Since the massive success of 2005's 'Flock', Bell X1 have become known for their big pop hooks and festival friendly choruses, yet they are arguably more proficient when it comes to understated balladry. On their fifth studio album, the Kildare band lean surprisingly towards the latter, expanding their use of glitchy electronics and atmospherics, and while there's little of the instantaneous catchiness we're used to from Bell X1, 'Bloodless Coup' slowly wins you over.

After the huge pop hits of recent years, it almost feels as if Bell X1 are hungering for something new on 'Bloodless Coup', but though it's a relatively low-key affair it can still lay claim to a few toe-tapping moments. With its buzzing synths and thumping rhythms, 'Velcro' is by far the most radio-friendly of the tracks on offer here, but it's still a long way from the anthemic singles of 'Flock' and 'Blue Lights On The Runway'. Gone is the shiny, commercial production style of the last two albums, replaced with the quirky minimalism of 'Hey Anna Lena' or the breezy air of '74 Swans'. 'Nightwatchmen' stands apart from the other nine tracks here, however, as a moody drum and guitar driven piece with a massive, almost post-rock style climax.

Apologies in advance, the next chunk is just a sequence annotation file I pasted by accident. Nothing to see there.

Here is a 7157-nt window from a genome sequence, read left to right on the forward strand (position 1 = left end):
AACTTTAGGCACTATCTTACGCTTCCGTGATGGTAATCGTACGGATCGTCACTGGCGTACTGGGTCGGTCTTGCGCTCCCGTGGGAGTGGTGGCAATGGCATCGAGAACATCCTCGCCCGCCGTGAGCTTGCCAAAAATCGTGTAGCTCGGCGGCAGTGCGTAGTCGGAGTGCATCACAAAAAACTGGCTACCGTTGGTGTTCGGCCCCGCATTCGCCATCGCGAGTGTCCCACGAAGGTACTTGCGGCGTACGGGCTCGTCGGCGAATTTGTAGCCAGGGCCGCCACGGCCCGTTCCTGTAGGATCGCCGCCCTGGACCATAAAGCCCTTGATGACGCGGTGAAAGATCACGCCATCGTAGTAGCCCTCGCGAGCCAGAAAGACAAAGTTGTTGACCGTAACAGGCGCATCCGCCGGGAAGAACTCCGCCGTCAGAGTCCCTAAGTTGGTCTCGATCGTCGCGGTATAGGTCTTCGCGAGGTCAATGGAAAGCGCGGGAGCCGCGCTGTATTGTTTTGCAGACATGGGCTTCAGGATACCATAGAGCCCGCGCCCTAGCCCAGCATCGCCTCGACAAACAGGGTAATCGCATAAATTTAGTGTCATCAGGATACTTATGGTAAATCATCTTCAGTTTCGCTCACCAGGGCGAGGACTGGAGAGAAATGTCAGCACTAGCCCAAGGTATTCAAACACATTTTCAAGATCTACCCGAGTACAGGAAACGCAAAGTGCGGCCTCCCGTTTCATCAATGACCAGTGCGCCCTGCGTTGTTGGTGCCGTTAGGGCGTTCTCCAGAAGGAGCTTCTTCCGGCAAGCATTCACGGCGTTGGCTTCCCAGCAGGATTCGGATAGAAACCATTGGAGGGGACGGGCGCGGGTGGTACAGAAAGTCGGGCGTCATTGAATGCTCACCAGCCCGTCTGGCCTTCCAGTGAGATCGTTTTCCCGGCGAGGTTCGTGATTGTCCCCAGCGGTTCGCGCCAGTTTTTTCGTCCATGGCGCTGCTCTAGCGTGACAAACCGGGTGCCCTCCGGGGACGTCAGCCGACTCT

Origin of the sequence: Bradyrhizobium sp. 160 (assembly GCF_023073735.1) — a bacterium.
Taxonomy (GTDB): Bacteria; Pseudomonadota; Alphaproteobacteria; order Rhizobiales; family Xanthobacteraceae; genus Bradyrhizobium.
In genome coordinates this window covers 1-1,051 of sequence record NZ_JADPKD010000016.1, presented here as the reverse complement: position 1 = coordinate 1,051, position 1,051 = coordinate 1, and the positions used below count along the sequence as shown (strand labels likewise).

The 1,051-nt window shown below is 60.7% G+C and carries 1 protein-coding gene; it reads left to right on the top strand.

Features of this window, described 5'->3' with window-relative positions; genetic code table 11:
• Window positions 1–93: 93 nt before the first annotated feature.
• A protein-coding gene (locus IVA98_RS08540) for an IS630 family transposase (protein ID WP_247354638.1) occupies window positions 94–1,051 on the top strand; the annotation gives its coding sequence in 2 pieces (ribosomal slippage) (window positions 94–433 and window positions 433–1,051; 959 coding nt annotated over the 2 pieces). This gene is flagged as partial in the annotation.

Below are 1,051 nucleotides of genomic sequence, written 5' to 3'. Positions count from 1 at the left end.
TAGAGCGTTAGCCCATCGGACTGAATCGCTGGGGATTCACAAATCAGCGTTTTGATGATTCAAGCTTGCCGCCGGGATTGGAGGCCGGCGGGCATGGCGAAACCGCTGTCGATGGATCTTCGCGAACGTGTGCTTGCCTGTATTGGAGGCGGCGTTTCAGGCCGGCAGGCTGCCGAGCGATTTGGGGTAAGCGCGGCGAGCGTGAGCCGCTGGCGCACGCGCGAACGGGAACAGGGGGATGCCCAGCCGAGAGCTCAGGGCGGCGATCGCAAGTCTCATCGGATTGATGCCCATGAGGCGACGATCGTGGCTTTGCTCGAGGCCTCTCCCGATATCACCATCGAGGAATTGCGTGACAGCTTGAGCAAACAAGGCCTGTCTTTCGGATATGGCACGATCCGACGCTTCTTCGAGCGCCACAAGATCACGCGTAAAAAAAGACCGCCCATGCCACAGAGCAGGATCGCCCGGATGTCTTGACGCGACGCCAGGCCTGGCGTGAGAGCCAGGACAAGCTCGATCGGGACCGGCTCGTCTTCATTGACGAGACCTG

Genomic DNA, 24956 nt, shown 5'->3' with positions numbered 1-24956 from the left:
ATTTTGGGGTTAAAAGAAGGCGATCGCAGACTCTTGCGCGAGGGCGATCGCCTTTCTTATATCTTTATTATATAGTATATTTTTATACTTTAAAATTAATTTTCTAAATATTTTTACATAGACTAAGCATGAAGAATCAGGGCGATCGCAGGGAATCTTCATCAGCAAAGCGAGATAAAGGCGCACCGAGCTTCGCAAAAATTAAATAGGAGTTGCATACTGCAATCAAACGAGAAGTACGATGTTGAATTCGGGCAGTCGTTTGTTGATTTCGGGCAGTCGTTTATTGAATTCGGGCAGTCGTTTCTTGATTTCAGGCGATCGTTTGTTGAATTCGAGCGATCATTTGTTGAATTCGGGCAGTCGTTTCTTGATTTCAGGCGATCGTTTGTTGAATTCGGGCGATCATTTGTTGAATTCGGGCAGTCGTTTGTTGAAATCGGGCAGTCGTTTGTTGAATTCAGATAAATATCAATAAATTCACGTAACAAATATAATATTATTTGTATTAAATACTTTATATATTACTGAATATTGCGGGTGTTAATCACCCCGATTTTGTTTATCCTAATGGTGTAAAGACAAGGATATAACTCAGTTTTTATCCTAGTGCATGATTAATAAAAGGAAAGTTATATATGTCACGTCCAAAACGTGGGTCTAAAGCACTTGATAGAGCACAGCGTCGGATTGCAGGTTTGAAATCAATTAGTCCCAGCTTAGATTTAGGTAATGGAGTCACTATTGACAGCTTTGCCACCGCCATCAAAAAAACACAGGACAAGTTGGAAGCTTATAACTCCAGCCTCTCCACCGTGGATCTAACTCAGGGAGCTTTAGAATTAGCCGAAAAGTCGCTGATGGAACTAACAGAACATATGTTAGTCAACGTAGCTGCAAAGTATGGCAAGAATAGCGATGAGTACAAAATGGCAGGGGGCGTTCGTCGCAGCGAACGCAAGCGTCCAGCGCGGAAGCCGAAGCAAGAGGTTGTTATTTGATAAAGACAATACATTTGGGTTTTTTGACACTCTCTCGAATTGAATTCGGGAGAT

Yet, there's still something of a tendency to keep song going longer than their optimum running time. 'Sugar High', for example, borders on the six minute mark, despite the fact it barely contains a discernable chorus amidst its oddball effects and repetitive keyboards. Of course, with patterns and textures now taking precedence over standard song structure, the best thing to do is forget all about whether there's a sing-along line around the corner, and allow yourself to sink into the pleasing harmonies and lingering pace of 'Bloodless Coup'.

They make not quite match the heights of their early work but, having cultured a fanbase who will no doubt expect to hear another 'Flame' on 'Bloodless Coup', kudos are due to Bell X1 for refusing to make music for anyone but themselves.